Cold, Hard and Unsustainable Leadership

Daniel Goleman (@DanielGolemanEI) tweeted last week, “When leadership is devoid of empathy and emotional intelligence, the result is not efficiency, it is a cold, harsh, unsustainable power.” Hard to say it better.

But what does it mean? My interpretation focuses on a couple (okay three) of his words: empathy, emotional intelligence, and unsustainable.

We’ve known lots of leaders with empathy who struggle to convey that empathy to the people they lead. It’s not that they lack empathy as much as it is difficulty expressing the empathy they feel. That’s where emotional intelligence plays a role. Knowing how and when to communicate empathy is an attribute of emotional intelligence. Our advice to leaders who feel empathy but keep it to themselves is to risk showing others your concern and compassion without fearing doing so will erode your power. That fear is misplaced and you are more likely to see your influence increase as you express your empathy.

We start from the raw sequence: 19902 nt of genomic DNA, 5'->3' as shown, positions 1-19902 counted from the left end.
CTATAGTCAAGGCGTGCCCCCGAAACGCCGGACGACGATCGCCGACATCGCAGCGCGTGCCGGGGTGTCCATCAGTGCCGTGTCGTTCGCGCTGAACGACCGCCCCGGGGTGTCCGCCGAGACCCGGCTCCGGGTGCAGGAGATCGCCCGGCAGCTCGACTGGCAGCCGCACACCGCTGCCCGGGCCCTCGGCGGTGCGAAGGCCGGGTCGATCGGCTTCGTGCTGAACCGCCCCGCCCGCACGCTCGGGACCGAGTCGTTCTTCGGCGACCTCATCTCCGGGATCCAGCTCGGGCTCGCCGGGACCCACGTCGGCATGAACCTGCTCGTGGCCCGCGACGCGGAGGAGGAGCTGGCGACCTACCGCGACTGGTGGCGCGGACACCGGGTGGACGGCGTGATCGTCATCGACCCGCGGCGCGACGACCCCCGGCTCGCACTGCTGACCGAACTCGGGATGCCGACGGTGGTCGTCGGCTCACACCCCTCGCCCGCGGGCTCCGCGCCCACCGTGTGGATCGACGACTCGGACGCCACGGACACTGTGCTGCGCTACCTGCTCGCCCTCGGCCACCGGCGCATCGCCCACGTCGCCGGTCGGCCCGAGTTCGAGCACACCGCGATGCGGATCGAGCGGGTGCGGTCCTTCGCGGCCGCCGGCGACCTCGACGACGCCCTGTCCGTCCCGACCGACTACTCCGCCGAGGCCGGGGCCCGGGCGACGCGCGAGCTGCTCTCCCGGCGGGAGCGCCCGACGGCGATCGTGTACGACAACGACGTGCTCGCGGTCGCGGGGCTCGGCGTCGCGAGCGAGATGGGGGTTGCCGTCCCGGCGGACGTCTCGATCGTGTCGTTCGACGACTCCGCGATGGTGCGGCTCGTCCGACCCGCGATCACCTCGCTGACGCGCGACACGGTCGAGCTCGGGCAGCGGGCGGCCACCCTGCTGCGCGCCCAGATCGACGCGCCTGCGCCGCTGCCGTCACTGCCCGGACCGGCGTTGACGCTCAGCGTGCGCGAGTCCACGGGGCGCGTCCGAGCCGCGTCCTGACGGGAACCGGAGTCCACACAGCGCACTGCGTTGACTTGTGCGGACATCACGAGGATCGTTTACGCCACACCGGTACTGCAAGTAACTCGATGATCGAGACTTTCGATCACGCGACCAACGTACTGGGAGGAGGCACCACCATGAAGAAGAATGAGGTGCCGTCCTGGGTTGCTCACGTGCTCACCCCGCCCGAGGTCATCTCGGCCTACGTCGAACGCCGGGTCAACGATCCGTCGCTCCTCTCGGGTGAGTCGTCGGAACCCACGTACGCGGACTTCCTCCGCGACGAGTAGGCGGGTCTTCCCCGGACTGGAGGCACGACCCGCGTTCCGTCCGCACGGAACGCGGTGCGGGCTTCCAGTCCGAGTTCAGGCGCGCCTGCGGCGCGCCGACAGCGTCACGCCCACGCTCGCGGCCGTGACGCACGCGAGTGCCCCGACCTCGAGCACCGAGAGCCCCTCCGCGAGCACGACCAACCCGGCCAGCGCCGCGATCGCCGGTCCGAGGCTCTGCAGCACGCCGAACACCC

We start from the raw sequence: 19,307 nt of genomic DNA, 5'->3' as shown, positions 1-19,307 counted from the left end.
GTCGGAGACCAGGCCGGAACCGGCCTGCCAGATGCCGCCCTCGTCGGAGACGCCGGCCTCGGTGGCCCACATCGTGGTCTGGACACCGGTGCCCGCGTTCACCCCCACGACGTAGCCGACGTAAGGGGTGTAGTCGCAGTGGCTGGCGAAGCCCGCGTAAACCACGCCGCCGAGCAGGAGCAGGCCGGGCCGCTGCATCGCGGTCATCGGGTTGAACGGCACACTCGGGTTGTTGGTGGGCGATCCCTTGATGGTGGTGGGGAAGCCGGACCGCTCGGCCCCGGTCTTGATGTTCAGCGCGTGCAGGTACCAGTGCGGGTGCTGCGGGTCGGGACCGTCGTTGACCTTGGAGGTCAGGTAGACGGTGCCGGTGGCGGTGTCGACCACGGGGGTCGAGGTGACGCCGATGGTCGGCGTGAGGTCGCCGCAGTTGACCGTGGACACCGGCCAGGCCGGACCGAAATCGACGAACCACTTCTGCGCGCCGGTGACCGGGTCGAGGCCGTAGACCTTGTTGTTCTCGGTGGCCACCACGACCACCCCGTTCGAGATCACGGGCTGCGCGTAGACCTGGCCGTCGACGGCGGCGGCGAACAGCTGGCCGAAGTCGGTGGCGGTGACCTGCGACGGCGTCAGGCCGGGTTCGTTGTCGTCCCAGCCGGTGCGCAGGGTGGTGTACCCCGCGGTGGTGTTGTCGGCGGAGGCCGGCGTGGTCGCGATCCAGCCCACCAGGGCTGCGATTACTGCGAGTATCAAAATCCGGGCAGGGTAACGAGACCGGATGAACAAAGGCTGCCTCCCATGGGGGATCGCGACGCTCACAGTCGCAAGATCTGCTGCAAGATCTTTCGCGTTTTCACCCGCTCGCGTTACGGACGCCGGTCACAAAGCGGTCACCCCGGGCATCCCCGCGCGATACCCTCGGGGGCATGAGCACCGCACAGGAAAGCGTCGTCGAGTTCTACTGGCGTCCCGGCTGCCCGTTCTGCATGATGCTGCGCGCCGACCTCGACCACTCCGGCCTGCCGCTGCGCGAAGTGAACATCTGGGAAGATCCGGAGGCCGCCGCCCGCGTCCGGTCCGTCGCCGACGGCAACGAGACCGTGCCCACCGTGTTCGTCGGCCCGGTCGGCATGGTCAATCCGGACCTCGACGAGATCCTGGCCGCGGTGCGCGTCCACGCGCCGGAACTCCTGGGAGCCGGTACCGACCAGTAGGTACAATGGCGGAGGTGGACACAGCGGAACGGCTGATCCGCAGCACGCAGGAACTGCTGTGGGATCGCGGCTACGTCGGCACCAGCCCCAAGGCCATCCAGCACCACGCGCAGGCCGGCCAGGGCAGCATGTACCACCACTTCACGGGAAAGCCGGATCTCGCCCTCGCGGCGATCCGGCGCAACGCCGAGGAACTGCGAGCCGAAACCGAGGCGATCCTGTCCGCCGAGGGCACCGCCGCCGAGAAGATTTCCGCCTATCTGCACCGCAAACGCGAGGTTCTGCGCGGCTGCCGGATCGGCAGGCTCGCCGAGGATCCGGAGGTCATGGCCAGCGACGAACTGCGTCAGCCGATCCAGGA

The word sustainable deserves special attention because we’ve known many leaders who are effective while being cold and harsh when leading. Indeed, they may have distinguished themselves and be held in high esteem for their “no-nonsense, bottom-line, take no prisoners” leadership. The trouble is this type of leadership is more often than not unsustainable over time. Follower’s resentment of being treated coldly and harshly builds. All but the most hardened followers, leave for other opportunities. While being cold and harsh may work in the military (think drill sergeant), in the business world, people have options, particularly top-performers (the kind you want to keep).

So, we’re back to the importance of empathy and emotional intelligence when leading over the long-haul. Daniel Goleman has studied leadership extensively. Can you benefit from his study and do a better job sharing your empathy with those you lead?

The quotes:

“Sing a little Kumbaya: While love and leadership are certainly two words you don’t often hear in the same sentence, I can assure you that rarely does great leadership exist without love being present and practiced. In fact, if you examine failed leaders as a class, you’ll find that a lack of love, misplaced love, or misguided love were [sic] a contributing cause of said failures, if not the root cause. Empathy, humility and kindness are signs of leadership strength – not weakness.” ~ Mike Myatt

“Lead me, follow me, or get out of my way.” ~ General George Patton

Mike Myatt (10/18/2012) from: sites/mikemyatt/2012/10/18/15- ways-to-identify-bad-leaders/ 2/#5296c74f737c

George Patton (unknown) from: http://seapointcenter. com/worst-popular-leadership- quotes/

As always, let us know if you have questions…